Another way to bring and keep skills in-house is through an internship program. Internships are defined by the National Association of Colleges and Employers (NACE) as: “A form of experiential learning that integrates knowledge and theory learned in the classroom with practical application and skills development in a professional setting. Internships give students the opportunity to gain valuable applied experience and make connections in professional fields they are considering for career paths and give employers the opportunity to guide and evaluate talent.” Hiring an intern already engaged in your company offers many benefits. An internship program will provide your company with an ongoing supply of employees who are already familiar with the job.
To ensure a successful outcome with your internship program there are three objectives to achieve: communicate clearly, assign appropriate tasks and be creative.
First and foremost in running an internship program is to communicate clearly with the intern what the job duties will be and what your goals and expectations for them are. Defining clear expectations will ease anxiety, which can lead to disillusionment and failure. Assign a mentor that allows for the intern to feel comfortable in approaching with questions and further instructions.
Secondly for your program to be successful is the assigning of intern-appropriate tasks. Gone are the days where an intern is expected to fetch coffee and re-fill paper in the copy machine. Today’s interns are looking for real-world, hands-on experience. The tasks will need to be useful to the company while achievable and productive for the intern performing the assignment. Following are some suitable intern responsibilities:
– Create support materials, such as charts, graphs, or other visuals.
– Scan industry media for news items; provide regularly scheduled updates.
– Research industry blogs providing weekly reports based on findings.
– Create a proposal on a social media strategy.
– Evaluate how your current social media strategy might be improved.
– Critique your company website.
– Plan and coordinate an event or meeting.
– Produce a video or slide presentation.
– Clean up a database.
– Source goods or search for lower-cost sources for high-volume materials.
The above duties will benefit your company while engaging the intern in industry related material. Along the way they will learn industry jargon, key skills needed to succeed and how to interact in a professional manner with other people.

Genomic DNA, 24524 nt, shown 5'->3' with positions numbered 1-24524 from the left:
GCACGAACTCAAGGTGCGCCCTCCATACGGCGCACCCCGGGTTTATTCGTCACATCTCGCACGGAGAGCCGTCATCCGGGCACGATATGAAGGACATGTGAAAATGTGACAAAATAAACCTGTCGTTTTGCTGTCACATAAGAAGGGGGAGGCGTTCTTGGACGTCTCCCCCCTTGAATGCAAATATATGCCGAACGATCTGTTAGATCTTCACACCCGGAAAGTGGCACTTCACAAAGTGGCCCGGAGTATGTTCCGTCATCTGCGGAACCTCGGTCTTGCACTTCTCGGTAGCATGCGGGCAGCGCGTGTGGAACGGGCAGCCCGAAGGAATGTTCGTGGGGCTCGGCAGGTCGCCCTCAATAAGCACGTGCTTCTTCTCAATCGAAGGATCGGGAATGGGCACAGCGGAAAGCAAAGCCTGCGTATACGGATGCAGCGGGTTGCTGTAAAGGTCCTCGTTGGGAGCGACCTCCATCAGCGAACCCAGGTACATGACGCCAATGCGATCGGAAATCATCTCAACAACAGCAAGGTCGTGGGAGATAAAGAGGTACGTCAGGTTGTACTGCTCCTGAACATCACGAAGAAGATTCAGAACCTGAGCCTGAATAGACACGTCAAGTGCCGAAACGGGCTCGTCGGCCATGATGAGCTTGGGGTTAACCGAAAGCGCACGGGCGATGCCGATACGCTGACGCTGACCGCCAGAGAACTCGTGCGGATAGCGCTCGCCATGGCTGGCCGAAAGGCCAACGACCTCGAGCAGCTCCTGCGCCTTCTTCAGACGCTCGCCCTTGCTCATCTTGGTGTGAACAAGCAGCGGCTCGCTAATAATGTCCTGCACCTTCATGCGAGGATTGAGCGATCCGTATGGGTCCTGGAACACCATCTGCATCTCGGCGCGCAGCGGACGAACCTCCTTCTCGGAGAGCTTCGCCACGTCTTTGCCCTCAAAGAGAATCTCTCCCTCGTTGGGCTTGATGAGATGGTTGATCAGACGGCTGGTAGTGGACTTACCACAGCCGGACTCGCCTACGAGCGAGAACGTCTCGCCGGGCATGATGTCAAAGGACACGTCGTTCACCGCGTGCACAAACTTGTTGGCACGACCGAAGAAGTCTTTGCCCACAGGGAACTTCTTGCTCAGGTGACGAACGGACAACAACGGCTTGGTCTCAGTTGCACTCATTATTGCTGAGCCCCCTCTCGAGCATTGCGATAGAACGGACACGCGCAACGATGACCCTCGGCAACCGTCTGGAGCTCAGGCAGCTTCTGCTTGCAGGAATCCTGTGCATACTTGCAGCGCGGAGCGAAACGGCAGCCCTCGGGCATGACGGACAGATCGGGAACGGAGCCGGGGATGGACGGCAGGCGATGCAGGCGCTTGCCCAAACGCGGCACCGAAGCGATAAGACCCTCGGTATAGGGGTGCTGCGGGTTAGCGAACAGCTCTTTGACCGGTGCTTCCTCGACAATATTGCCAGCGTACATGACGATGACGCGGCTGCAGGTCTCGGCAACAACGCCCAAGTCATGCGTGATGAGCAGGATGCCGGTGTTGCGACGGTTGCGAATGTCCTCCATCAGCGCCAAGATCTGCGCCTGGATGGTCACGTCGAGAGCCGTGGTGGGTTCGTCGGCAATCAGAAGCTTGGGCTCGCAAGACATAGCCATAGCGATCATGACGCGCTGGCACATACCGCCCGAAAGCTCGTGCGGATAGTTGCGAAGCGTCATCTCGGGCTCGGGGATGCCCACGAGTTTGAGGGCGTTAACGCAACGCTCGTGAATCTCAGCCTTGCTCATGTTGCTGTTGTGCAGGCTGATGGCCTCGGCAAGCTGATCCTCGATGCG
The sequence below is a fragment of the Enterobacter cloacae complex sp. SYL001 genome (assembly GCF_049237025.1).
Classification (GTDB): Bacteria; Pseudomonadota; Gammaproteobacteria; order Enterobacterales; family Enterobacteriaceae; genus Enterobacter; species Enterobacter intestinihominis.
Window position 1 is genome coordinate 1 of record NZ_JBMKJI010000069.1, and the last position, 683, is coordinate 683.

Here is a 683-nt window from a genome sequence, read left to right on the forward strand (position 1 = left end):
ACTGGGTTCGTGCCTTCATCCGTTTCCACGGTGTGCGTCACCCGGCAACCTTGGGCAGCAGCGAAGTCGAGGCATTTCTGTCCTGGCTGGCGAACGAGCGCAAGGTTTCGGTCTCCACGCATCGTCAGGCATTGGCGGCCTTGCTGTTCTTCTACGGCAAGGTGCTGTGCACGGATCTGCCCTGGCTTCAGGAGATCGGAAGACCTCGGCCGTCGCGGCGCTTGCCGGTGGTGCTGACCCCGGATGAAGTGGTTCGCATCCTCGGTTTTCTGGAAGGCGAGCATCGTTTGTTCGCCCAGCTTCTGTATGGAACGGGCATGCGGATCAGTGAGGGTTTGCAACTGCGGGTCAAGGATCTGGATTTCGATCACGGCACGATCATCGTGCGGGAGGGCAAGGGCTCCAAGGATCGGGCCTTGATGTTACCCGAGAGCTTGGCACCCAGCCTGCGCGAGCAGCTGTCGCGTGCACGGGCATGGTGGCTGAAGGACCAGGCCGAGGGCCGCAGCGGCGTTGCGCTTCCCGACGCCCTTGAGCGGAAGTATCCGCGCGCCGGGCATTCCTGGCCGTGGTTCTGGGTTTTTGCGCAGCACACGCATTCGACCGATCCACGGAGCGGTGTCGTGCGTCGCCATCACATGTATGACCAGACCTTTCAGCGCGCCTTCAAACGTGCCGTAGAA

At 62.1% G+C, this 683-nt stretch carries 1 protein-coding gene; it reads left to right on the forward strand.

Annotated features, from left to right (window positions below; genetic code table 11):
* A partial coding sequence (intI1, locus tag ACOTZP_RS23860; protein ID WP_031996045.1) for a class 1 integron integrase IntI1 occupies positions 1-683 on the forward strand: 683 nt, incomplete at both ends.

Last but not least the third objective for intern success is to be creative. A preplanned intern program may be the ideal but not every intern will be able to dedicate a certain number of hours, at a certain time at a certain location. Come up with creative solutions to fit high potential interns into your program. Maybe you can allow your intern to work a few hours onsite as well as a few hours via a home office. Perhaps a reduced hour arrangement will be necessary for the intern to complete tasks while preparing for exams and finals. Finding interns at your local college will probably be your richest source of candidates but don’t rule out the potential telecommuting intern. Is there a college in another state that produces quality graduates for your field, if so, consider hiring an intern from that college. The internet makes it easy to interact with your intern from afar. Meetings via Skype are a simple solution to a need for face-to-face interaction. Bottom line, don’t rule out a strong intern candidate due to time constraints, location or some other road-block that can be overcome with a little bit of creativity thrown in.
For the most part, today’s interns expect to be paid. Technically you can offer an unpaid internship to a potential candidate. Before you engage an intern in an unpaid opportunity be aware that the U.S. Fair Labor Standards Act (FLSA) restricts employer’s use of unpaid interns. This Act applies to businesses that have two or more employees directly engaged in interstate commerce as well as annual sales of $500,000 or more. Under the FLSA, most interns are actually considered employees subject to FLSA’s minimum wage and overtime requirements. If, of course, an intern is not an employee within the meaning of the FLSA, then the minimum wage and overtime requirements of federal law do not apply.
The Department of Labor uses a six-part test to determine whether an intern is considered an employee or not. Each of the following factors must be established for the intern to be exempt from the requirements of the FLSA:
1. The internship, even though it includes actual operation of the facilities of the employer, is similar to training, which would be given in an educational environment.
2. The internship experience is for the benefit of the intern.
3. The intern does not displace regular employees, but works under close supervision of existing staff.
4. The employer that provides the training derives no immediate advantage from the activities of the intern and on occasion its operations may actually be impeded.
5. The intern is not necessarily entitled to a job at the conclusion of the internship; and
6. The employer and the intern understand that the intern is not entitled to wages for the time spent in the internship.
If you will be paying your intern (recommended), the wage should be determined before the intern is hired and are not typically negotiated. Consider paying consistent wages to all interns within each department. Students in technical fields are generally paid more than nontechnical fields. Pay for interns often varies by location, type of industry, size of organization, etc.
For long-term success, include tomorrows workforce in today’s staffing plan.
*The views and opinions expressed in this article are those of the author and do not necessarily reflect the official policy or position of Accenture.